Indeed, some of the stuff on the car offer here is taking the technological possibilities pretty much as far as is legal right now.

Even things like the parking package is massively impressive — it will do anything asked of it with seriously nail-biting accuracy. Truly it will do things you’d be reluctant to tackle yourself.

Of course, it is worth noting too that many of the new technologies seen here for the first time will eventually filter down to lesser Mercedes models and that single fact will give you a good idea just how sophisticated and smart this car is and why it has always been — and continues to be — the car to which everyone else aspires.

And then there is the vast leather-clad interior in which you and your passengers can bask in the sort of luxury you’d be hard-pressed to find in the Burj Al Arab.

There’s enough space in there to host a rock concert and the tester even came with an optional (€2,043) TV receiver which can keep the passengers occupied while you waft them around the place. The boot would swallow a small Irish county whole.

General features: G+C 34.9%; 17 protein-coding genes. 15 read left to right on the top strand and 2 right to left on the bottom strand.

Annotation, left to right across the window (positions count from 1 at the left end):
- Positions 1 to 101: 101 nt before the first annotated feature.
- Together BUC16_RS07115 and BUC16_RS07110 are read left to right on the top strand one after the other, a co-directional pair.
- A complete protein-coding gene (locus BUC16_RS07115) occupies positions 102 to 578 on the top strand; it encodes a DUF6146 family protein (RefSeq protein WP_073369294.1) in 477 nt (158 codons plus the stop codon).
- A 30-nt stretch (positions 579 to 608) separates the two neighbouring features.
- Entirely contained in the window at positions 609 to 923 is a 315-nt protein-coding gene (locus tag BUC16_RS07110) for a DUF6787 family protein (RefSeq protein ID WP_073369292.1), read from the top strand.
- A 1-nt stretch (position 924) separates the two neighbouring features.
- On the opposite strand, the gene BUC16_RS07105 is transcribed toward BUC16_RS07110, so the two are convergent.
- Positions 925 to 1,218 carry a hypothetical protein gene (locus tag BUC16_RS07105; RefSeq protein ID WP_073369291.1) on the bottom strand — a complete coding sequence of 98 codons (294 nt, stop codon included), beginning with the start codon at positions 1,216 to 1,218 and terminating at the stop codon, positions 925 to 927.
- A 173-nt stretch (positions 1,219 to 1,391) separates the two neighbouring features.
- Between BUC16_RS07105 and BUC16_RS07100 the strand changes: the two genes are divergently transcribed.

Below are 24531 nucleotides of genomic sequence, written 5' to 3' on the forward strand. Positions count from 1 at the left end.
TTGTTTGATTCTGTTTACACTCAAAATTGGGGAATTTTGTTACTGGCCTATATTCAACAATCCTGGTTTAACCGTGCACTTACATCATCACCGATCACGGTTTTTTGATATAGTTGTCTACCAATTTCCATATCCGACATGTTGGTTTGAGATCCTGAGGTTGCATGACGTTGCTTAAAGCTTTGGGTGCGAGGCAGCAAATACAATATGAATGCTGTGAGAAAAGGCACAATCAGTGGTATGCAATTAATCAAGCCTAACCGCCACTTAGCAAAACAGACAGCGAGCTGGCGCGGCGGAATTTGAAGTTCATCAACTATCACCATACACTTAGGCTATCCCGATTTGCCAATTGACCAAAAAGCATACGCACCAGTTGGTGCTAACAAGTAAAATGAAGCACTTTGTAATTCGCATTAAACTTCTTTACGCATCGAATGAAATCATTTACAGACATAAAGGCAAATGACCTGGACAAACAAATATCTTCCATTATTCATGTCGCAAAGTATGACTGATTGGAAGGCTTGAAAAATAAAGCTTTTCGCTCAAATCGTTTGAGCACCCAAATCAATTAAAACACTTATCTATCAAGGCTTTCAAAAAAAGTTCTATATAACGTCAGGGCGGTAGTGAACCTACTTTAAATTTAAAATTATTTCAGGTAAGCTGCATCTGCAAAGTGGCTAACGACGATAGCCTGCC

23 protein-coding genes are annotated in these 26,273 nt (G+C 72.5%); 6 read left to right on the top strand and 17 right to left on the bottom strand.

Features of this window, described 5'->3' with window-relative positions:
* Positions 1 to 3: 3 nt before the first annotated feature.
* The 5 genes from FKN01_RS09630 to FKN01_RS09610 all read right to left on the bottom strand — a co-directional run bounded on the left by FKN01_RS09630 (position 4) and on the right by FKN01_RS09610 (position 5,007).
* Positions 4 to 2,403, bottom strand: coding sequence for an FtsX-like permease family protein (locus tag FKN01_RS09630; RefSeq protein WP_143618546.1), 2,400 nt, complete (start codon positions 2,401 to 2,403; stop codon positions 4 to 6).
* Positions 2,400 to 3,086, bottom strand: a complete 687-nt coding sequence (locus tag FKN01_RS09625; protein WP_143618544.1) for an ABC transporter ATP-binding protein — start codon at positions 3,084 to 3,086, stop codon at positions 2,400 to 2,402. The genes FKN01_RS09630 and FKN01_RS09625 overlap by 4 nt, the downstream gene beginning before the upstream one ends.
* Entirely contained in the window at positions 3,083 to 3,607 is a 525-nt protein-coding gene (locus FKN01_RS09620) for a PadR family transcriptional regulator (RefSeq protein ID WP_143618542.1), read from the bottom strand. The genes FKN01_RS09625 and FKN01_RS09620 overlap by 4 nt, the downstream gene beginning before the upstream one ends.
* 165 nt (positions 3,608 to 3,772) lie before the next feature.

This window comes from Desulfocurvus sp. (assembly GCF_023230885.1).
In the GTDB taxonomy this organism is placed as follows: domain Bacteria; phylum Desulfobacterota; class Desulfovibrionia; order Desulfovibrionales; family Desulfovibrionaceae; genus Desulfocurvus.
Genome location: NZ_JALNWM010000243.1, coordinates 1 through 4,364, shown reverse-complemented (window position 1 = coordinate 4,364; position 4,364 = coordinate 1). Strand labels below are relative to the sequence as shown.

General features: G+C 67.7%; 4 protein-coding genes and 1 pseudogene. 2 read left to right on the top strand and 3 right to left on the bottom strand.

The ride, as you might expect is sensational.

Air suspension is standard and the disdainful manner which the car treats bad surfaces is a source of wonder. So too is the handling which is ridiculously good and almost too good for a car of this size.

Something this big should never be as nimble as it is, but it corners like a Mini while all the time demonstrating the sort of reserved savoir faire that you expect from a luxobarge.

The tester was fitted with the very pleasing in-line six turbodiesel, which is both cleaner and more powerful than previous iterations. Allied to a new nine-speed auto ’box — which is
terribly intuitive and very poised — the engine outputs some 286 bhp and a massive 600 Nm of torque.